Nicole Salazar ’07 is the recipient of the Council Prize in Visual Art. The award recognizes a Harvard student who has done outstanding work in the field of visual arts. Salazar worked with distinction in the fields of painting, animation, and nonfiction filmmaking. Her work appeared in a number of Harvard publications including The Harvard Advocate and Tuesday Magazine. Additionally, her work has also been featured in exhibits at the Adams Art Space Gallery and the Carpenter Center for the Visual Arts. At the 2005 Sundeis Film Festival held at Brandeis University, Salazar’s short film “Pidge” received three award nominations and was the recipient of the Best Sound Award.
Blase Ur ’07 is the recipient of the Louise Donovan Award. This award recognizes a Harvard student who has done outstanding behind-the-scenes work in the arts, including turns as a director, producer, and set designer. Additionally, Ur has been involved in all aspects of technical theater, serving as a sound and light designer, master electrician, video designer, and technical director in more than 40 Harvard theater productions. He has also served on the executive board of the Harvard-Radcliffe Dramatic Club (HRDC) as president (2006) and technical liaison (2004-05). He recently completed a video design and sound composition for the dance piece “Chunk in 9 Pieces” in New York and will be designing sound for a June production at A.R.T.’s Institute for Advanced Theatre Training to be directed by Scott Zigler.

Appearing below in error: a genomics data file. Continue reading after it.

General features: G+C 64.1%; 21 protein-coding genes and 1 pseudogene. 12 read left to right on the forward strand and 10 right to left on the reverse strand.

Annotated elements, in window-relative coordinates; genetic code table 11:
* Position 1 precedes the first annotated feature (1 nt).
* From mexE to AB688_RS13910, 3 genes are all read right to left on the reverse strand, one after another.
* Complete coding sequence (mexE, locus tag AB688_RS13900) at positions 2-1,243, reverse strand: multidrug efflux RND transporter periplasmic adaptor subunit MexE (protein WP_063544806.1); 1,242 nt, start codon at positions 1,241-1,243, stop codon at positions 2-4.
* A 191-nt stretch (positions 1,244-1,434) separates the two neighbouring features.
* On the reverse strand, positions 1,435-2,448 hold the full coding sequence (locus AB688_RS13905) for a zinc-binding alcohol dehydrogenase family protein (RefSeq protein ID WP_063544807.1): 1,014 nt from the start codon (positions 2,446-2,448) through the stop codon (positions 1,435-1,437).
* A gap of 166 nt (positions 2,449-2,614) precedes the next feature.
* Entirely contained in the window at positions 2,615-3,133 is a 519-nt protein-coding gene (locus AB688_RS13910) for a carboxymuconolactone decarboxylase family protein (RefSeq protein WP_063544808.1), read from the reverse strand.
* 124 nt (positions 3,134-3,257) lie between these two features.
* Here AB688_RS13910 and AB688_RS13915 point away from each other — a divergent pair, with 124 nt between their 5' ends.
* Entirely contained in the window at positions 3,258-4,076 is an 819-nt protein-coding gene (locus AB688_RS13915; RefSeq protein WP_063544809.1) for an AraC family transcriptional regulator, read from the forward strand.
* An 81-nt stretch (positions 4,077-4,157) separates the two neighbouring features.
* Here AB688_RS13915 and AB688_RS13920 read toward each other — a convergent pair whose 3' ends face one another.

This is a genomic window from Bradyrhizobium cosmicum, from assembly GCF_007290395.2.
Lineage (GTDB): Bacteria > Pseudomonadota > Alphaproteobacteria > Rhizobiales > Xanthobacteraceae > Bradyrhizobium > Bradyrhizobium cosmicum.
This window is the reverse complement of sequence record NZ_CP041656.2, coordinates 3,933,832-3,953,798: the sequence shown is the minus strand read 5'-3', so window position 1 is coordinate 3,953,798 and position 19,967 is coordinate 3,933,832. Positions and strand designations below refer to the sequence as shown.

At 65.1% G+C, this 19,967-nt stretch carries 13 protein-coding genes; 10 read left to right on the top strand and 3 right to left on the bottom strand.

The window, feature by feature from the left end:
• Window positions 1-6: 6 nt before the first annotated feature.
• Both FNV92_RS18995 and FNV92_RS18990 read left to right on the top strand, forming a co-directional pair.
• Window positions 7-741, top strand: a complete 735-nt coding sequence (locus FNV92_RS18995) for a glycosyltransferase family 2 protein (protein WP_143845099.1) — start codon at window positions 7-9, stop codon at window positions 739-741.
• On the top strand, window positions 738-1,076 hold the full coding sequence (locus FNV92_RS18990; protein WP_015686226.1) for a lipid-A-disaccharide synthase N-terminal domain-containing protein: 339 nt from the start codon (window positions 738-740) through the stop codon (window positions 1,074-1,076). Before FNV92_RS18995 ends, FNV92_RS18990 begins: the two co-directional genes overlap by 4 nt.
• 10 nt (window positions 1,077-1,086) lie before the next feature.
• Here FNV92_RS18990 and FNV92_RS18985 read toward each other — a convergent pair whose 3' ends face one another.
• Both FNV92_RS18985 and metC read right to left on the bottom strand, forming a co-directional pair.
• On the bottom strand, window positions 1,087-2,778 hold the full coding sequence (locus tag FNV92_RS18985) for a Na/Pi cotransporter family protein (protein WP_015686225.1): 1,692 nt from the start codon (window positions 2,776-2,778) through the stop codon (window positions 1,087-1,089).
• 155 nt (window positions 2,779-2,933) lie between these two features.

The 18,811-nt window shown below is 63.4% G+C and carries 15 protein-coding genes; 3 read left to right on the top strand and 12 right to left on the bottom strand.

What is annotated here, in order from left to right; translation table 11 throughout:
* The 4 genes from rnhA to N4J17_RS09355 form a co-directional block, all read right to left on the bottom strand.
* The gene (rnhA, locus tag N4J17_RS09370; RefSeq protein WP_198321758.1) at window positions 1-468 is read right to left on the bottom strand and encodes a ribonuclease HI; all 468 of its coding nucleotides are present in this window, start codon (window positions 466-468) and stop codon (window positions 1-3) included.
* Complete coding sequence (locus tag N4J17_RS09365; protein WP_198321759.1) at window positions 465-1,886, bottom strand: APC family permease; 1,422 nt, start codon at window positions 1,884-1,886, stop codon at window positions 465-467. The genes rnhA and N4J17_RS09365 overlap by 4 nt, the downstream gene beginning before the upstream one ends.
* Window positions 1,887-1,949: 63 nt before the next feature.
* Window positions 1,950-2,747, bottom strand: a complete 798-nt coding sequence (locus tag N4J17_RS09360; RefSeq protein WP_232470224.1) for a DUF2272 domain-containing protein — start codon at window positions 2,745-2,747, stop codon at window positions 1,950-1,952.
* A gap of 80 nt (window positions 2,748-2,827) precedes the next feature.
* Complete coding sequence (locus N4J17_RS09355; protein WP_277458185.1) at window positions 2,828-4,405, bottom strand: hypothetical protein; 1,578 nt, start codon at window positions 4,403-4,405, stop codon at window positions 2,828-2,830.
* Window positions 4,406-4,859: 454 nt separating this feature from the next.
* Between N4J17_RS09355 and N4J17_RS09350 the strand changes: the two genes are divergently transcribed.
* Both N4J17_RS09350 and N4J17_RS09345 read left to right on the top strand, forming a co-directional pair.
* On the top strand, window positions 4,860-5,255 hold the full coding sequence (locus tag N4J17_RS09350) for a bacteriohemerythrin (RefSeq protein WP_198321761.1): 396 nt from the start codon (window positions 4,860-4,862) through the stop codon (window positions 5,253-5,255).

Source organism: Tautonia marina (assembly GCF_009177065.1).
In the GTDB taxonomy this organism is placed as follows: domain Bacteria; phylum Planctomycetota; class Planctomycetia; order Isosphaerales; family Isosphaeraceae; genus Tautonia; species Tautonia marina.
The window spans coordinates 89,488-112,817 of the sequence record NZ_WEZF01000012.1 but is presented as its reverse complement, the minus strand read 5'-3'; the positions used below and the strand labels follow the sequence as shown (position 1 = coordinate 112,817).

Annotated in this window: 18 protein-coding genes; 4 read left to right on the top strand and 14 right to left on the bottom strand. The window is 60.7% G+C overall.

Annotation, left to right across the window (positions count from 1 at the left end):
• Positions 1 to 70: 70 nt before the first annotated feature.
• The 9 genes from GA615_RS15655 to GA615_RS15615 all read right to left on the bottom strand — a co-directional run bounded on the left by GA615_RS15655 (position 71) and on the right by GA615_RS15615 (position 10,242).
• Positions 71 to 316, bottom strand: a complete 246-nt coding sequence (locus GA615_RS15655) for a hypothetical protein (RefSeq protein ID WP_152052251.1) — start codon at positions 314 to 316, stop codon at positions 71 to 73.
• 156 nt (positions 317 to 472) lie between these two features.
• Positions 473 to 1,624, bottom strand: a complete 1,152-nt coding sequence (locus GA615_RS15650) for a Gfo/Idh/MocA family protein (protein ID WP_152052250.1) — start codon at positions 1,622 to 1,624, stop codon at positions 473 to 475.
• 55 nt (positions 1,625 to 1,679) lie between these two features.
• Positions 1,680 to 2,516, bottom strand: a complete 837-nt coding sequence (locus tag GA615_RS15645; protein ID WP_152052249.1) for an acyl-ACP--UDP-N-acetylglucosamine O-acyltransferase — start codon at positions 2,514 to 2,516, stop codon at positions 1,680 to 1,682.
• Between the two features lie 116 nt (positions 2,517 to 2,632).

Mark Musico ’07 is recipient of the Radcliffe Doris Cohen Levi Prize. The prize recognizes a Harvard College student who combines talent and energy with outstanding enthusiasm for musical theater at Harvard and honors the memory of Levi, Radcliffe Class of ’35. Musico has served as conductor, music director, and/or vocal coach for more than 13 Harvard theater productions in key venues such as the Loeb Experimental Theatre, Loeb Mainstage, and Agassiz Theatre. Featured productions include “She Loves Me,” Gilbert and Sullivan’s “The Pirates of Penzance,” “Carousel,” “The Rocky Horror Show,” and “The Last Five Years.” Musico also composed the score for Hasty Pudding Theatrical’s 159th production (“The Tent Commandments”). He has also served as a proctor for the Freshman Arts Program, the weeklong intensive introduction to the arts at Harvard for freshmen.